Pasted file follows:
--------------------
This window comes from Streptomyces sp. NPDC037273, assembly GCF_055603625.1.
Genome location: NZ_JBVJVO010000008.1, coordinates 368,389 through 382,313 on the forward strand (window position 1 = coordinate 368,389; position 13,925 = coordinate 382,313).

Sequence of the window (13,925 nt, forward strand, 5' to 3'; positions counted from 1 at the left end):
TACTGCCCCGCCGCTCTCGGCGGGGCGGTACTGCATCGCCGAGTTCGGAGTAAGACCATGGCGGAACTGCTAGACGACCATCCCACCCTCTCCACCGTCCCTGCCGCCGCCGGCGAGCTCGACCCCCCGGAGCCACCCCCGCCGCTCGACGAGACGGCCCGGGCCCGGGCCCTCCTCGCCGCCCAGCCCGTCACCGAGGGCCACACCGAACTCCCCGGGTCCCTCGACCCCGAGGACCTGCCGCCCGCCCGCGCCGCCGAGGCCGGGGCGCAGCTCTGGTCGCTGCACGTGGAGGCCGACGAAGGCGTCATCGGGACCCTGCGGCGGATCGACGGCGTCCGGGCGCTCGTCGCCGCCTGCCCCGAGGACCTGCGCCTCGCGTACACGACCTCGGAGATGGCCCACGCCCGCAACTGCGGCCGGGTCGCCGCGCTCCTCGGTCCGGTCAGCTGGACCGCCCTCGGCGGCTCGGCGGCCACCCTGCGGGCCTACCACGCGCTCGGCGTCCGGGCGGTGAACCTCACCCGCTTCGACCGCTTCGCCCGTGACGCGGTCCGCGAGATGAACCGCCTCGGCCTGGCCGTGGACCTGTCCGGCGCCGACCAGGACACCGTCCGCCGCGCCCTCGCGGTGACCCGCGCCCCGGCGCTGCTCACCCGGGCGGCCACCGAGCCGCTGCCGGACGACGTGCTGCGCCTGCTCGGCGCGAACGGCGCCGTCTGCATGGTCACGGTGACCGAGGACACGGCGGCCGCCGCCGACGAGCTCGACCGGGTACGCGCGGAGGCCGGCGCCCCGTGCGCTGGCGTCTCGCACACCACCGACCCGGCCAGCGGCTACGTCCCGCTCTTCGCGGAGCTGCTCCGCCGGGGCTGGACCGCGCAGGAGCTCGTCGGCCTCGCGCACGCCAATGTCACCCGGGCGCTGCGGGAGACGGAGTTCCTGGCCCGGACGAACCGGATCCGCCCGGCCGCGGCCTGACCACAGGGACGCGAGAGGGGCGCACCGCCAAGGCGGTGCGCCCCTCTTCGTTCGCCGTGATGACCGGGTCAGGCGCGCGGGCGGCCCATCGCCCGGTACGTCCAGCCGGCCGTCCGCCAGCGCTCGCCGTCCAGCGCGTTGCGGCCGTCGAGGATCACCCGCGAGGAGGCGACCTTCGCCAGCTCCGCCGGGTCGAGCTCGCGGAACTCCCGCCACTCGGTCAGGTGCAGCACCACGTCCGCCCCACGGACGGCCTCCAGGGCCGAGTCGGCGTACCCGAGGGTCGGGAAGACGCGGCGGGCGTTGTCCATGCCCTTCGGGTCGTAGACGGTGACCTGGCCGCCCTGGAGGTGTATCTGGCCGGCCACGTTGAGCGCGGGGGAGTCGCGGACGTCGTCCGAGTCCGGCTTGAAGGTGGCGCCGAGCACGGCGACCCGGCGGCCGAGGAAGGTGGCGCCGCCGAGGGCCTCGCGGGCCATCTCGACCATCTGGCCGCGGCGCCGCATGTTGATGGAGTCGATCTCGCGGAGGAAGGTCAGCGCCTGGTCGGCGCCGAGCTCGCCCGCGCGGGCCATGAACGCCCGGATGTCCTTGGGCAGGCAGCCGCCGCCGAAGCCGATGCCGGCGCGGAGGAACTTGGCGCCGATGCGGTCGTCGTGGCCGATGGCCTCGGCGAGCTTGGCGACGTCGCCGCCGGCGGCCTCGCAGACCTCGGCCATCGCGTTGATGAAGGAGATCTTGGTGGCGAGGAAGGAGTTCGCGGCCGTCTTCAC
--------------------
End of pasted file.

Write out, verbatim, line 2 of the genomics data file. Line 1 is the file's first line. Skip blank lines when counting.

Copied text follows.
Genome location: NZ_JBVJVO010000008.1, coordinates 368,389 through 382,313 on the forward strand (window position 1 = coordinate 368,389; position 13,925 = coordinate 382,313).